Lookup NU author(s): Professor Rachel Armstrong
Full text for this publication is not currently held within this repository. Alternative links are provided below where available.
At the start of the new millennium a tipping point in the Anthropocene has been reached (Crutzen and Stoermer, 2000), where we have never been so prosperous, or numerous as a species. Yet, we are also in the process of reverse-terraforming our planet. We have created the prospect of a gaping 6th great extinction where over the last 10,000 years human activity has reduced the liveliness of the planet by causing the disappearance of many species, like the Ice Age megafauna (Kerr, 2003). Above us and beyond us, looms the prospect of a fourth wave of human expansion, which could take us to life beyond our home planet. A new wave of Apollo 8 Orphan entrepreneurs is investing personal fortunes into space ventures. Planetary Resources is planning to harvest asteroids for mineral resources (Planetary Resources, 2013), and Elon Musk aims to establish a colony, and even die, on the Red Planet (Becque, 2013). Yet we are almost as blind to our cosmic prospects and opportunities as John Milton (Milton, 2008), when he wrote Paradise Lost, since the visible fabric that we inhabit constitutes only 5% of reality, the rest of it being 68% dark energy and 27% dark matter (Moskowitz, 2011). Caught in between two existential voids – extinction, or escape – perhaps, like Milton, we may find cause to remain optimistic about our human potential and despite the chaos of adversity find new bounty here on Earth through allegiance with a complex material realm that constitutes a new kind of Nature (Van Mensvoort and Grievink, 2012). Footnote: The character of Nature is highly contested being a synthesis of ecological cultural and technological influences that are discussed in depth in Timothy Morton’s book Ecology without Nature (Morton, 2007), and The Ecological Thought (Morton, 2012).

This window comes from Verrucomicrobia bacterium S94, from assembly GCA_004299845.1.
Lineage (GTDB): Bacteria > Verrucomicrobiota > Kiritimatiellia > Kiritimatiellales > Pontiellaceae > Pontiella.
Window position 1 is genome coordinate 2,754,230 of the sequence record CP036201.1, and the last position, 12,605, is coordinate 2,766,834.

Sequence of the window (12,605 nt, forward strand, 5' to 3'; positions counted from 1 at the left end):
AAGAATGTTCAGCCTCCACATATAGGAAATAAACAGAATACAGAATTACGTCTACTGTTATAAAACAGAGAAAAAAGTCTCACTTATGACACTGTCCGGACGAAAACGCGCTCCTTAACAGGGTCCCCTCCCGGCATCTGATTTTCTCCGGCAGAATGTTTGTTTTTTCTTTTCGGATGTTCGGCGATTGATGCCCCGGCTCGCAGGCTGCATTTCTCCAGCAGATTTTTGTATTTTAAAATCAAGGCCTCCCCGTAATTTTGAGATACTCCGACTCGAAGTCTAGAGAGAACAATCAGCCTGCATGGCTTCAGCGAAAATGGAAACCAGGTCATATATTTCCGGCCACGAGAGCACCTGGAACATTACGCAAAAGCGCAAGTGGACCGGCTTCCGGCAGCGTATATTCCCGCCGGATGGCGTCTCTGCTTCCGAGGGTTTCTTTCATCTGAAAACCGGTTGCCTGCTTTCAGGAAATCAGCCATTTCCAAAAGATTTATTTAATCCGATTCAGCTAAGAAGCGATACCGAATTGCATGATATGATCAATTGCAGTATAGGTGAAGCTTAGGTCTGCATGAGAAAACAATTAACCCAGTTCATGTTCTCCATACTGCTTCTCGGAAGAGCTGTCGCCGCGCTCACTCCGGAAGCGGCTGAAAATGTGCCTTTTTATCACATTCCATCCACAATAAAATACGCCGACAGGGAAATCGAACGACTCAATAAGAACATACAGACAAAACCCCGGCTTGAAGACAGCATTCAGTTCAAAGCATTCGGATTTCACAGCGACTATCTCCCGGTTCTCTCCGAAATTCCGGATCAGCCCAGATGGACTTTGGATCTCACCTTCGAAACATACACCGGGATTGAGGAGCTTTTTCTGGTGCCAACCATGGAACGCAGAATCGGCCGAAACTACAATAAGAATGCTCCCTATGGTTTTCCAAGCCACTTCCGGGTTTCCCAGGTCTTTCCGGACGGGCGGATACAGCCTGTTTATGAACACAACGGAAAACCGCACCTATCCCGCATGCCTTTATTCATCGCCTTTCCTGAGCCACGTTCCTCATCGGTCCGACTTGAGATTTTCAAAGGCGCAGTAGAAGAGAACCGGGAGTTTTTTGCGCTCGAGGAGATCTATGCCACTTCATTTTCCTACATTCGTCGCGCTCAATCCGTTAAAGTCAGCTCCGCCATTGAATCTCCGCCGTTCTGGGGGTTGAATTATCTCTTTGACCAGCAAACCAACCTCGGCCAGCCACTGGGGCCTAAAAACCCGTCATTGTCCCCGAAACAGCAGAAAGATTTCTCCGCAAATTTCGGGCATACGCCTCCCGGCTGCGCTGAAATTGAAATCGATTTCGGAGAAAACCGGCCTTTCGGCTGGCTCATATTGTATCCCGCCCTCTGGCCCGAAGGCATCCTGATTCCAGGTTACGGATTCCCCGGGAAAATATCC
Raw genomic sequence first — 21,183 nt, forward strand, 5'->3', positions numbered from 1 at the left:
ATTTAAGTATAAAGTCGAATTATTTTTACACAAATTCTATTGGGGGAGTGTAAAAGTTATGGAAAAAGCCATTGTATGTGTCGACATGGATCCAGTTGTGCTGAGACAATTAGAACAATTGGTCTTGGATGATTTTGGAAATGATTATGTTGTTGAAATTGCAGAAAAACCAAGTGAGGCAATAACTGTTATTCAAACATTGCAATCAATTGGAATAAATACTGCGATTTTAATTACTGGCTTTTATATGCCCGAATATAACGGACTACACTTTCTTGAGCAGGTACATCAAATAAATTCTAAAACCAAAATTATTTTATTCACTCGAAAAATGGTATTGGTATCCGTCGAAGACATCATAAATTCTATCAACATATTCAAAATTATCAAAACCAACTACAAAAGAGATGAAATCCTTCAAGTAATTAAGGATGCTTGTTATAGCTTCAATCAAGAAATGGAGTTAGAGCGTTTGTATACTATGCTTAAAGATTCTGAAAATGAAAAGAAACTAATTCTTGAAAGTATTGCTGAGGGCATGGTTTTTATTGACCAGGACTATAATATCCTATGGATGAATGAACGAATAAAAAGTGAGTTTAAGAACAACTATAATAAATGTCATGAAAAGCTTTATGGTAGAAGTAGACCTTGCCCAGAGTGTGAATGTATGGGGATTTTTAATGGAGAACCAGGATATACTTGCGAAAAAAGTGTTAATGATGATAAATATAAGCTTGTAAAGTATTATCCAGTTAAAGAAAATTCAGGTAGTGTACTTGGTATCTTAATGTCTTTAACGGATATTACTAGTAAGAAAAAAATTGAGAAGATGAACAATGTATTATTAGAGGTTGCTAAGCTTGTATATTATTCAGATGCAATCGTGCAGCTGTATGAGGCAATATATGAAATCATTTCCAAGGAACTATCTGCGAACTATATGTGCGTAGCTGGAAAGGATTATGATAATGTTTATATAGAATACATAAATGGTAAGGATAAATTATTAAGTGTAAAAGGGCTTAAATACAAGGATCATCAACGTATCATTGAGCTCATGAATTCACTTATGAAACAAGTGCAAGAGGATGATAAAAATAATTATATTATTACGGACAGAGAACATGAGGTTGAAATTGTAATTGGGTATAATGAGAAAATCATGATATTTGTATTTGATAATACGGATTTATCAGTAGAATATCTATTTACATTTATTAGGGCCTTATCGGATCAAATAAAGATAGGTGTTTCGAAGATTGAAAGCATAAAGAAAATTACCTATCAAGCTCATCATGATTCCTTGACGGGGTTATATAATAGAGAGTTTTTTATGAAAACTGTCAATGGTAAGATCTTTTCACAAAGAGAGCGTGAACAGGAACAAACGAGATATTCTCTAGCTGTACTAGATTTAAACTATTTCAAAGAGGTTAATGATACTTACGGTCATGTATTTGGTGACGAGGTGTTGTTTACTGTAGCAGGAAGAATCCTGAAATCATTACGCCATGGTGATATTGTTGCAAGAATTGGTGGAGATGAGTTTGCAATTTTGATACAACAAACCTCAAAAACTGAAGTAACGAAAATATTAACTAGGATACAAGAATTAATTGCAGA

Author(s): Armstrong R
Editor(s): Kostas Grigoriadis
Publication type: Book Chapter
Publication status: Published
Book Title: Mixed Matters: A Multi-Material Design Compendium
Print publication date: 24/06/2016
Acceptance date: 01/02/2016
Publisher: Jovis Verlag GmbH
Place Published: Berlin
Library holdings: Search Newcastle University Library for this item